Returning to St Philoxenos of Mabbug and the passions, it is worth noting that the Eastern Orthodox theologian Fr Alexander Golitzin, in a paper entitled "The Image and Glory of God in Jacob of Serug's Homily 'On that Chariot that Ezekiel the Prophet Saw'" (<!-- w --><a class="postlink" href="http://www.marquette.edu/maqom/serug">www.marquette.edu/maqom/serug</a><!-- w -->) sharply criticizes Roberta Chestnut Bondi's "Three Monophysite Christologies". It is also worth noting that in a footnote Fr Golitzin writes: "I had the occasion to talk to Dr Chestnut Bondi a few years ago and was happy to learn that she no longer endorses
the opinions in her book that I shall be criticizing."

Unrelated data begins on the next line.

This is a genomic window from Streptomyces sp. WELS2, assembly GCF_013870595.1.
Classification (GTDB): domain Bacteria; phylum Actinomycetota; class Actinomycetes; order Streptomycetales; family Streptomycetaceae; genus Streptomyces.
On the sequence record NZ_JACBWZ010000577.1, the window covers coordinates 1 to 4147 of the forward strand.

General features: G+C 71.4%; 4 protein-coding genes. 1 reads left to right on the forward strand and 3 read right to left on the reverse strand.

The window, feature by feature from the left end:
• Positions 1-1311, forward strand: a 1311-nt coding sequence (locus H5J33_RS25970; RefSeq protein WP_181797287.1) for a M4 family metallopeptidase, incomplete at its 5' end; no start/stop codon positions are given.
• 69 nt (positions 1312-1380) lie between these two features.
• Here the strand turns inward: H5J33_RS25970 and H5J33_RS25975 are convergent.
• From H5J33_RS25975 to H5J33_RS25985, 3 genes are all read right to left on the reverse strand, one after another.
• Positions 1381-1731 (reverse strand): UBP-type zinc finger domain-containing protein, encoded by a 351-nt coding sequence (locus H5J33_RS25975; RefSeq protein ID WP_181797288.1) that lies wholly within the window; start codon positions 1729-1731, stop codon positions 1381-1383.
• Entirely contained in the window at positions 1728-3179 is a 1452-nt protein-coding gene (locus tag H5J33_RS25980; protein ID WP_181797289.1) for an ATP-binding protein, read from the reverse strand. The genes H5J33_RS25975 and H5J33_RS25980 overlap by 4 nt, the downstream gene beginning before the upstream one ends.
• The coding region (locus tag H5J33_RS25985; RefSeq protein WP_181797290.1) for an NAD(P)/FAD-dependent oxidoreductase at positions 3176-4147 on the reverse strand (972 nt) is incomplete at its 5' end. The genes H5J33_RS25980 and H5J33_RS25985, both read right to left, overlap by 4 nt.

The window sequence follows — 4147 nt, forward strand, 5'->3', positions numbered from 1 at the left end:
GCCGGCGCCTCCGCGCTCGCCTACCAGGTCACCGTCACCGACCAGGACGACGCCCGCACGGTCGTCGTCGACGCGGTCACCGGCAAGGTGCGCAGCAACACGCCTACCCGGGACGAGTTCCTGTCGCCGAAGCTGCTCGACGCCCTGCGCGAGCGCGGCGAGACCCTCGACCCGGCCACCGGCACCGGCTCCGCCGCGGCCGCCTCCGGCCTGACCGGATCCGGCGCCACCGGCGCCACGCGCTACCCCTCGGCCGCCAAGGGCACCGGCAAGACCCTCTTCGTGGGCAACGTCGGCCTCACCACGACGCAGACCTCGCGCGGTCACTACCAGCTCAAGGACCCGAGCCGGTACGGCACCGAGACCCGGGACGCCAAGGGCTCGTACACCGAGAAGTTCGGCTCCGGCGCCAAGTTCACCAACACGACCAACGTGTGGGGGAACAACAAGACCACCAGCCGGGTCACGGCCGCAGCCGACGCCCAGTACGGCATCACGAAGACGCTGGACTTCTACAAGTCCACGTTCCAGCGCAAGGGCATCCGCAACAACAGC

Regarding the term "Passion" and its equation with "lust", the glossary to the English edition of the Philokalia explains: "in Greek, the word signifies literally that which happens to a person or a thing, an experience undergone passively; hence an appetite or an impulse such as anger, desire or jealousy, that violently dominates the soul. Many Greek Fathers regard the passions as something intrinsically evil, a 'disease' of the soul: thus St John Klimakos affirms that God is not the creator of the passions and that they are 'unnatural', alien to man's true self...Other Greek Fathers, however, look on the passions as impulses originally placed in man by God, and so fundamentally good, although at present distorted by sin. On this second view, then, the passions are to be educated, not eradicated; to be transfigured, not supressed; to be used positively, not negatively."